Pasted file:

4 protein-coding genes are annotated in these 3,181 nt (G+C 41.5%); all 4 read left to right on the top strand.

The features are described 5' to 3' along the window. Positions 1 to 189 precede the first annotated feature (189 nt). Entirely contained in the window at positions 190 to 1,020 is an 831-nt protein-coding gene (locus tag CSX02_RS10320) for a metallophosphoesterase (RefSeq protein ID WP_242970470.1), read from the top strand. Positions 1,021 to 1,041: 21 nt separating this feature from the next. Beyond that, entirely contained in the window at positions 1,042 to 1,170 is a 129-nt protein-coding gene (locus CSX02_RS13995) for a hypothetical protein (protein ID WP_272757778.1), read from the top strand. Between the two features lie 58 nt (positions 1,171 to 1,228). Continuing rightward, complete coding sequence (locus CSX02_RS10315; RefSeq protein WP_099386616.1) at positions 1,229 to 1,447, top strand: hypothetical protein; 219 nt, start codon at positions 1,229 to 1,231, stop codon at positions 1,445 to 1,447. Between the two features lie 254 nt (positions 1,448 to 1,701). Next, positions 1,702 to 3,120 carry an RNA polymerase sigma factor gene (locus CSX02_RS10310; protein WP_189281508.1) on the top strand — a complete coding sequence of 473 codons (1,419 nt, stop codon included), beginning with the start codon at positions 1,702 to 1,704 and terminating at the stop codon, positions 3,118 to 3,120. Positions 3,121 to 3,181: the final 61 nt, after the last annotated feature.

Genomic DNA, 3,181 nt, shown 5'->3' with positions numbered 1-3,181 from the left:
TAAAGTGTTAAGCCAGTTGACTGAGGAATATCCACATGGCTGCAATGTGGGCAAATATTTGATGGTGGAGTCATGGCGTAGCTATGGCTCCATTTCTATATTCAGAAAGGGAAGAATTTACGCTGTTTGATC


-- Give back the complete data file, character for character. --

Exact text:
4 protein-coding genes are annotated in these 3,181 nt (G+C 41.5%); all 4 read left to right on the top strand.

The features are described 5' to 3' along the window. Positions 1 to 189 precede the first annotated feature (189 nt). Entirely contained in the window at positions 190 to 1,020 is an 831-nt protein-coding gene (locus tag CSX02_RS10320) for a metallophosphoesterase (RefSeq protein ID WP_242970470.1), read from the top strand. Positions 1,021 to 1,041: 21 nt separating this feature from the next. Beyond that, entirely contained in the window at positions 1,042 to 1,170 is a 129-nt protein-coding gene (locus CSX02_RS13995) for a hypothetical protein (protein ID WP_272757778.1), read from the top strand. Between the two features lie 58 nt (positions 1,171 to 1,228). Continuing rightward, complete coding sequence (locus CSX02_RS10315; RefSeq protein WP_099386616.1) at positions 1,229 to 1,447, top strand: hypothetical protein; 219 nt, start codon at positions 1,229 to 1,231, stop codon at positions 1,445 to 1,447. Between the two features lie 254 nt (positions 1,448 to 1,701). Next, positions 1,702 to 3,120 carry an RNA polymerase sigma factor gene (locus CSX02_RS10310; protein WP_189281508.1) on the top strand — a complete coding sequence of 473 codons (1,419 nt, stop codon included), beginning with the start codon at positions 1,702 to 1,704 and terminating at the stop codon, positions 3,118 to 3,120. Positions 3,121 to 3,181: the final 61 nt, after the last annotated feature.

Genomic DNA, 3,181 nt, shown 5'->3' with positions numbered 1-3,181 from the left:
TAAAGTGTTAAGCCAGTTGACTGAGGAATATCCACATGGCTGCAATGTGGGCAAATATTTGATGGTGGAGTCATGGCGTAGCTATGGCTCCATTTCTATATTCAGAAAGGGAAGAATTTACGCTGTTTGATC